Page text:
The Surbahar (Hindi: ??? ????; also known as bass sitar) is a plucked string instrument used in the Hindustani classical music of North India. It is related to the better-known sitar but has a lower tone.
It is usually pitched two octaves below the standard sitar but as Indian classical music has no concept of absolute pitch, this may vary. The surbahar is over 130 cm (51 inches) long, uses a dried pumpkin as a resonator, and has a neck made of teak with very long frets that allow a glissando of six notes on the same fret by the method of pulling.
The instrument’s neck is made of tun (Cedrela tuna), or teak wood. The neck is fixed on a large pumpkin used as a resonator, and the instrument can emit low frequencies (less than 20 Hz). The surbahar has four rhythm strings (cikari), four playing strings (the thickest is 1 mm in diameter) and 15 to 17 unplayed sympathetic strings.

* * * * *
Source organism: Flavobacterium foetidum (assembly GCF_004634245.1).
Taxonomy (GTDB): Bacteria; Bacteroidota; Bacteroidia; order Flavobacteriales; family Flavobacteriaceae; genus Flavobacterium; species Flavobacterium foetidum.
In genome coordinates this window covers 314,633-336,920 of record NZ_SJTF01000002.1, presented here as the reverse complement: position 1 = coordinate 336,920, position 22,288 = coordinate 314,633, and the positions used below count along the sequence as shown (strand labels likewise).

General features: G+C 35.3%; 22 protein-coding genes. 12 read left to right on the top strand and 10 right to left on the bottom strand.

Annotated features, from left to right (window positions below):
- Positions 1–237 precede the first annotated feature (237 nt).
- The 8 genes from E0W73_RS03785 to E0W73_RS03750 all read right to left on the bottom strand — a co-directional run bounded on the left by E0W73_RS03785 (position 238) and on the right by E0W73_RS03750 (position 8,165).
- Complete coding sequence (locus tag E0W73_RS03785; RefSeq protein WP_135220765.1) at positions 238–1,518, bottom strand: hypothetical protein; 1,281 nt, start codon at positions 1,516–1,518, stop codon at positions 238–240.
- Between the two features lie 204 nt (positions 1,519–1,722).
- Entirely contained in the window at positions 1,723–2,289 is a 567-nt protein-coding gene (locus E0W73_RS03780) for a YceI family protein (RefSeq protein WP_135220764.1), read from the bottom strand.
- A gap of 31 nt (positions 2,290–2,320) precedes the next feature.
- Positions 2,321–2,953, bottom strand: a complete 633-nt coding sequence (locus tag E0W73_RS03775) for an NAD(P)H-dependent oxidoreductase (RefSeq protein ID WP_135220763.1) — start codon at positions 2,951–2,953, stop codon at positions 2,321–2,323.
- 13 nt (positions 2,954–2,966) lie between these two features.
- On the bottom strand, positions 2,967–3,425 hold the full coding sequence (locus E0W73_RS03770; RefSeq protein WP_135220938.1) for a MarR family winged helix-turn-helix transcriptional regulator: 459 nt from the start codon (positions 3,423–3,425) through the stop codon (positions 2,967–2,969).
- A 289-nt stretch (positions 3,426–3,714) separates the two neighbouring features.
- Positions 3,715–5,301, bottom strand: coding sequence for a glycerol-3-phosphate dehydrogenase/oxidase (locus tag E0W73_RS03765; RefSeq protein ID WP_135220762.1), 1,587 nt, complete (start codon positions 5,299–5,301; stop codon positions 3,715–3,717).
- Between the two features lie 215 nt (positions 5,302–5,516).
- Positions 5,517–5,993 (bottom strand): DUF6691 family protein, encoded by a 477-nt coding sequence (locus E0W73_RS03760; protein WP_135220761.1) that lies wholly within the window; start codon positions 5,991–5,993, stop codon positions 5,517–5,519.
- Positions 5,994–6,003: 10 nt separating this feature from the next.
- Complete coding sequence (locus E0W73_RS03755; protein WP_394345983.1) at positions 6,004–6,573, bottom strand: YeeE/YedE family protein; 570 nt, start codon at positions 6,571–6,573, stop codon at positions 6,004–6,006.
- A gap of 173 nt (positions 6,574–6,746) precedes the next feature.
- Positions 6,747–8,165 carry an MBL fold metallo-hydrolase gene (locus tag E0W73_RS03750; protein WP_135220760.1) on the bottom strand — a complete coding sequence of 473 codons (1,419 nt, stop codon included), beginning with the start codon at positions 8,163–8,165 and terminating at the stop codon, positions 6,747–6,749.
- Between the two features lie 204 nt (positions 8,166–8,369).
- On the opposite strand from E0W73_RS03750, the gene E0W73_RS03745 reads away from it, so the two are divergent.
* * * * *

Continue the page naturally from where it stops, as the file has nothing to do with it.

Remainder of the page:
All these strings lie on a flat bridge. This type of bridge considerably amplifies the sound and the spectrum, as the vibrating string hits the flat part of the bridge. The strings are played by way of a metallic plectrum fixed on the index of the right hand, the mizrab.
Three metallic plectrums are used to play the dhrupad style of alap, jor, and jhala on the surbahar. In the dhrupad style of playing the surbahar, instead of performing the sitarkhani and masitkhani gats the slow dhrupad composition is played in accompaniment with the pakhawaj.